IYA Live Telescope Today: Messier 80

Did you get a chance to watch the IYA Live Telescope Today? Our target was the extremely compact and bright globular cluster, M80 in the constellation of Scorpius. What a treat! Of course, if you didn’t get a chance to watch it live, we made sure to capture a quick video for you to share….

Messier 80 (also known as M80 or NGC 6093) is a globular cluster in the constellation Scorpius. It was discovered by Charles Messier in 1781.

M80 is located midway between Alpha Scorpii (Antares) and Beta Scorpii in a field in the Milky Way that is rich in nebulae. It can be viewed with modest amateur telescopes as a mottled ball of light. With an apparent diameter of about 10′ and at an estimated distance of 32,600 light-years, M80’s spatial diameter is about 95 light-years and contains several hundred thousand stars. It is among the more densely populated globular clusters in the Milky Way Galaxy. M80 contains a relatively large amount of blue stragglers, stars that appear to be much younger than the cluster itself. It is thought these stars have lost part of their outer layers due to close encounters with other cluster members or perhaps the result of collisions between stars in the dense cluster. Images from the Hubble Space Telescope have shown districts of very high blue straggler densities, suggesting that the center of the cluster is likely to have a very high capture and collision rate.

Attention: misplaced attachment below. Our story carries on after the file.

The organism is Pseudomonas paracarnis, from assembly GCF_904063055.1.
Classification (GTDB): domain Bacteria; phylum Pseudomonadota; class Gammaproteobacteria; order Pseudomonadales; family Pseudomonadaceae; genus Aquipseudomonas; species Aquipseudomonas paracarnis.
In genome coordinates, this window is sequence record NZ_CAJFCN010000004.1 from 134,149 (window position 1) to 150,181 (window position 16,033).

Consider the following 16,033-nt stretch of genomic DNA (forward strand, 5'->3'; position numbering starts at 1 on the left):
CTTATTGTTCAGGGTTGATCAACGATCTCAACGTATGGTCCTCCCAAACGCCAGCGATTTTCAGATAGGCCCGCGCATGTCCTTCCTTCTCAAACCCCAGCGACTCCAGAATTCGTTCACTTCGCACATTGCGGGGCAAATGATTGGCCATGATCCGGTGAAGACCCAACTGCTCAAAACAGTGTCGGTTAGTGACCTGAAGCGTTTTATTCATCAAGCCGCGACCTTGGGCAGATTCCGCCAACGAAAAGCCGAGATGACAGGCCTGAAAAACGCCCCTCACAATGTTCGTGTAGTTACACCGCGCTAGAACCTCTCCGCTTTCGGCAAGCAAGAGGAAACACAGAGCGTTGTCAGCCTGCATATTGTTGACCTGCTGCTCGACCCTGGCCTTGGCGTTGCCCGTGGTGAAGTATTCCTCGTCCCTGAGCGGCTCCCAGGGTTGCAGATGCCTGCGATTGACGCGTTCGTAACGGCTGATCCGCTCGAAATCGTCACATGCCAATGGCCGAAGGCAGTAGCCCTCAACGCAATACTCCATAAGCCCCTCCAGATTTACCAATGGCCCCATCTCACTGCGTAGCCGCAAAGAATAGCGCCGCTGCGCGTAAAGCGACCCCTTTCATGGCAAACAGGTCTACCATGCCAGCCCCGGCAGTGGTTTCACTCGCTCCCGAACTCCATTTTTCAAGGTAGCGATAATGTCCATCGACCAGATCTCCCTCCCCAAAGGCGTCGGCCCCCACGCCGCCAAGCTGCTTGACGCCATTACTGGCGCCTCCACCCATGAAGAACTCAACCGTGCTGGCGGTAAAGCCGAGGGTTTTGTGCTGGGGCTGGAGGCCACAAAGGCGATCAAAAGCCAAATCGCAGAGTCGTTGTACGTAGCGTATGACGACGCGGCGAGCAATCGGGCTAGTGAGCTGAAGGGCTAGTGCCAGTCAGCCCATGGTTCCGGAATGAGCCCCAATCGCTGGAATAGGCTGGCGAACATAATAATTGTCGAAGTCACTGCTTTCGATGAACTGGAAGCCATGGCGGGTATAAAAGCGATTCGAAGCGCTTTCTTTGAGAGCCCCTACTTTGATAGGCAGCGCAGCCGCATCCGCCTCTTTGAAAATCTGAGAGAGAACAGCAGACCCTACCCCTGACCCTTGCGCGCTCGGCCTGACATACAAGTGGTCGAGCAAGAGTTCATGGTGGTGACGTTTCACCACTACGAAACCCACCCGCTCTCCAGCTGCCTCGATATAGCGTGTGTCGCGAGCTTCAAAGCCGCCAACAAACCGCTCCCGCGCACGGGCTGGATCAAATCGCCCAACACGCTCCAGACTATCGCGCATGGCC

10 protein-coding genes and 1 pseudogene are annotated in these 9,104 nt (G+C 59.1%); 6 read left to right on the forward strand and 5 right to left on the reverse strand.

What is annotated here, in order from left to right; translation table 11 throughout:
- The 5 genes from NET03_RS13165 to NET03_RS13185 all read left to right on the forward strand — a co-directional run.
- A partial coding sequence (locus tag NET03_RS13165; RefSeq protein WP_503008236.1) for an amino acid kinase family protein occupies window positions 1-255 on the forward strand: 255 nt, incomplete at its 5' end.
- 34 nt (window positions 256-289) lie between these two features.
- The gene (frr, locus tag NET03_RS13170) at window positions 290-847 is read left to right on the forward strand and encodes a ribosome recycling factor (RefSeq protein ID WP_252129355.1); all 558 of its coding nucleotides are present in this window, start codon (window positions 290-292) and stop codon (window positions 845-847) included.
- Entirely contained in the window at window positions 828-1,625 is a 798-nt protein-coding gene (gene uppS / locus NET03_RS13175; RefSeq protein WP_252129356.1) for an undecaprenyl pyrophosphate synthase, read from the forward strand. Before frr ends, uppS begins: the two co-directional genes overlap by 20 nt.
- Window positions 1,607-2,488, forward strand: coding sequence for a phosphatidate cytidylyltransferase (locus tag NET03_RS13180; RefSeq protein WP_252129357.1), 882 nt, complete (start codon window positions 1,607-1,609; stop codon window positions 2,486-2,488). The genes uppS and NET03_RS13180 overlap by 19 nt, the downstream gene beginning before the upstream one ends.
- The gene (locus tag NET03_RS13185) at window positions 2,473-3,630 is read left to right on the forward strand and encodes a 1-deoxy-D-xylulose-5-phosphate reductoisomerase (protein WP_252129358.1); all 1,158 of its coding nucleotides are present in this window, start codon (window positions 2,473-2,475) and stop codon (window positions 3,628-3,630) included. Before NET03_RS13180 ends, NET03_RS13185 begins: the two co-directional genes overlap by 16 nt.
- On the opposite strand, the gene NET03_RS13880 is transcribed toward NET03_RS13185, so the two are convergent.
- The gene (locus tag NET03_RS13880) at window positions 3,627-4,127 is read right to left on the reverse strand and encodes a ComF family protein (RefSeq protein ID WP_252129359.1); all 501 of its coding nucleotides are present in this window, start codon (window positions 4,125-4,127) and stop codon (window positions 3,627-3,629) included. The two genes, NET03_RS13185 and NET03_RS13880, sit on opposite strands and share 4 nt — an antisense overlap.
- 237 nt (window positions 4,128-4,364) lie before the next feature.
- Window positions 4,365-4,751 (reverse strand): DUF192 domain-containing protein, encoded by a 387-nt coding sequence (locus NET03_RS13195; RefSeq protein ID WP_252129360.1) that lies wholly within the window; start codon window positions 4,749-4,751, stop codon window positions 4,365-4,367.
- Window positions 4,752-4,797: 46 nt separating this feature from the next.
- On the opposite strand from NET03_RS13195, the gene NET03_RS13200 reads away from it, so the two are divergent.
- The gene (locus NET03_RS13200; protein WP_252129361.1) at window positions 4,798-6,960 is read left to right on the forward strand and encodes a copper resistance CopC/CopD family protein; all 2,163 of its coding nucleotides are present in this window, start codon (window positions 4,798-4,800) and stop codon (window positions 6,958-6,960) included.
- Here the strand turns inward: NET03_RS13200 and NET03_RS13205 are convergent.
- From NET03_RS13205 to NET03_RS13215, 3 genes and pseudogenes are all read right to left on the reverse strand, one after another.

On May 21, 1860, a nova was discovered in M80 that attained a magnitude of +7.0. The nova, variable star designation T Scorpii, reached an absolute magnitude of -8.5, briefly outshining the entire cluster.

As always, you can join us whenever the skies are clear and dark in Central Victoria by clicking on the live remote cam link under the IYA telescope logo to your right. Have a great time!

(Factual Information Source: Wikipedia)

One Reply to “IYA Live Telescope Today: Messier 80”

  1. Considering the great distance and extreme compactness of M 80, I think your televised view turned out rather well, similar to the view in a 4-6 inch telescope on a dark, steady night.

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